Two weeks into their investigation into allegations of misconduct involving former Senior Pastor Bill Hybels, leaders from the Willow Creek Community Church issued an apology on the church's website Wednesday night, saying "at least some of Bill's choices were inappropriate."
Hybels stepped down from his leadership position at the megachurch April 11, six months ahead of his planned retirement amid the allegations made by five women in the congregation, including a church leader. His announcement came just three weeks after the Chicago Tribune published allegations of unwanted kissing and hugging, suggestive comments and other improper behavior spanning decades.
Hybels has repeatedly denied the allegations. But Wednesday night the Elder Board, in charge of the investigation, said: "We do not believe the stories were all lies or that all the people were colluding against him [Hybels]."
When the Tribune first published the article, the Elder Board claimed that all of the allegations were "lies" and that "the individuals involved were colluding against Bill." The board apologized for its initial reaction Wednesday, admitting the first response "had too much emphasis on defending Bill and cast some of the women in an unfair and negative light."
"We are sorry," the elders' statements said. "... We are grieved that this situation is difficult for so many people."
The change comes just two weeks into a 45-day investigation into allegations. The board has invited those with complaints to come forward and talk about their experiences.
"It takes courage for a woman to step forward and share her story" the board said. It pledged its commitment to listening respectfully.
"We see now that while we have many policies in place, they did not prevent the situation we are now in," the board said. In the future the board is "looking into what additional safeguards could be implemented." The elders have consulted outside experts to help them with their next steps as an organization.
Church leaders also pledged to "continue seeking to have personal conversations, in a spirit of humility and listening, to speak directly with those who have raised concerns" and to "walk alongside Bill pastorally" as "appropriate next steps" are taken.
The board stated it plans "to provide an update every other Wednesday through the end of this 45-day period" to keep the public informed.
After the Chicago Tribune published allegations by the five women, the former head of evangelical publisher Zondervan said in a Christianity Today article published April 21 that in private meetings Hybels spoke "sexually inappropriately" with her.
"A good example would be the first time he saw me dressed casually," Maureen "Moe" Girkins told the nonprofit Christian magazine. "He made a big deal of how I looked in jeans and said I needed to dress sexy more often."
One of the private meetings took place at a home Hybels owns in Michigan, she told the Carol Stream-based evangelical magazine. Hybels asked her to pick up wine and dinner, the magazine reported, and that she keep the meeting a secret.
The magazine also reported that two women who met Hybels in the 1980s said they had uncomfortable encounters with the pastor, including an invitation back to his hotel room during a conference.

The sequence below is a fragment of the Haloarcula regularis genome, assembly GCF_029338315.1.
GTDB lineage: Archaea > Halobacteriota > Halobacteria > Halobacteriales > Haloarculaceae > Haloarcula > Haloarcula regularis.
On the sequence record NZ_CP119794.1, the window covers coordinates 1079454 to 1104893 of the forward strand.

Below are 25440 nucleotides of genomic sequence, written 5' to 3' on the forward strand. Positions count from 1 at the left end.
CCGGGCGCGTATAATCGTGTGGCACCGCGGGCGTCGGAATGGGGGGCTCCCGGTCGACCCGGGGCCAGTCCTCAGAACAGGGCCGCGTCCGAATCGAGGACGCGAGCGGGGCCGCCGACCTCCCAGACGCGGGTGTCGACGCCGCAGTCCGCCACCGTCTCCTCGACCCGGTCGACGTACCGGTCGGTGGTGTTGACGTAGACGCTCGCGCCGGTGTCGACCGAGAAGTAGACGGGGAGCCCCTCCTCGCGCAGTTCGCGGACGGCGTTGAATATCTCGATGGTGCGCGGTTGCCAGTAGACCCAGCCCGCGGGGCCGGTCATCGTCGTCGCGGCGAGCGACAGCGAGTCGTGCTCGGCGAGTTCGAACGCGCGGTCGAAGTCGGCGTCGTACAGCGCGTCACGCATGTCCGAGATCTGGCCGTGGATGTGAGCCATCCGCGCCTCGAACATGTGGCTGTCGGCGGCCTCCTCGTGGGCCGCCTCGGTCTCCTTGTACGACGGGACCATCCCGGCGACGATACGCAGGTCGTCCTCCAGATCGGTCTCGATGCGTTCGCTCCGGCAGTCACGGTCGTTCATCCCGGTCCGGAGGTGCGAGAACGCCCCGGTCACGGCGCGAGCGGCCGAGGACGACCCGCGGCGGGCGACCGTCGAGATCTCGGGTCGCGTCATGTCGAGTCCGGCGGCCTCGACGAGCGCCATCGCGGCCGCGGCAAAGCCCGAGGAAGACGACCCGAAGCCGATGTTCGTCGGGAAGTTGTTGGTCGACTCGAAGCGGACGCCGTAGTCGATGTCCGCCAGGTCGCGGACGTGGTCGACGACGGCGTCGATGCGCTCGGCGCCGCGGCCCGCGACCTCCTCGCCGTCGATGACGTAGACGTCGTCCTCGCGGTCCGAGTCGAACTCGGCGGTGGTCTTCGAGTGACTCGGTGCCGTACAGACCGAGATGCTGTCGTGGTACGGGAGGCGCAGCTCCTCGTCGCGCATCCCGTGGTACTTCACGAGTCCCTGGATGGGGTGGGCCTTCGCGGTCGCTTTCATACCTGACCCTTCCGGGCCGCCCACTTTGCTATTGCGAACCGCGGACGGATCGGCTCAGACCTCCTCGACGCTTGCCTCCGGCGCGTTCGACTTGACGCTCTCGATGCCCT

When he announced his immediate retirement, Hybels said he decided to leave his post to allow his successors the "freedom to carry out the important mission that God has given to them."
"It has been extremely painful for us to see this controversy continue to be a distraction that is hindering our elders and church staff," Hybels said, referring to him and his wife, Lynne.
"It has been increasingly clear to us that they can't flourish to their full potential when the valuable time and attention of their leaders are divided."
He also both apologized and continued denials.
"In recent times I've been accused of many things I simply did not do," he said. He apologized for feeling angry the past few weeks "as I watched harmful accusations fly around without any accountability. I felt attacked."
"I sincerely wish now that my initial response would have been one of listening and one of humble reflection," he said.
Hybels said he "too often placed myself in situations that would have been far wiser to avoid. At times I was naive about the dynamics of those situations created. I'm sorry for that lack of wisdom on my part."
"I have taken these allegations very seriously, as have our church elders," he continued. "While some of the stories that were about me have been misleading and some entirely false, and while investigations found no evidence of misconduct, I have been sobered by these accusations."
The Tribune report, released online March 22, included allegations of inappropriate conversations, extended hugs, an unwanted kiss and invitations to hotel rooms, along with the allegation of a consensual affair with a married woman who later said her claim was untrue.
One of the accusers, a one-time teaching pastor at the church, said Hybels gave her a long embrace and asked her personal questions during a trip to Spain in 1999, while another former employee accused him of putting his hands on her waist, caressing her stomach and kissing her in his hotel room during a trip to Sweden in 1998, according to the Tribune story.
Hybels, 66, founded the nondenominational, evangelical Christian church 43 years ago in Palatine. He first announced last October his plans to retire.
Heather Larson, a 20-year Willow Creek veteran who has managed the church's day-to-day operations for five years, took over as the church's new lead pastor. She said last month the church would find an appropriate way to honor Hybels and his family in the future.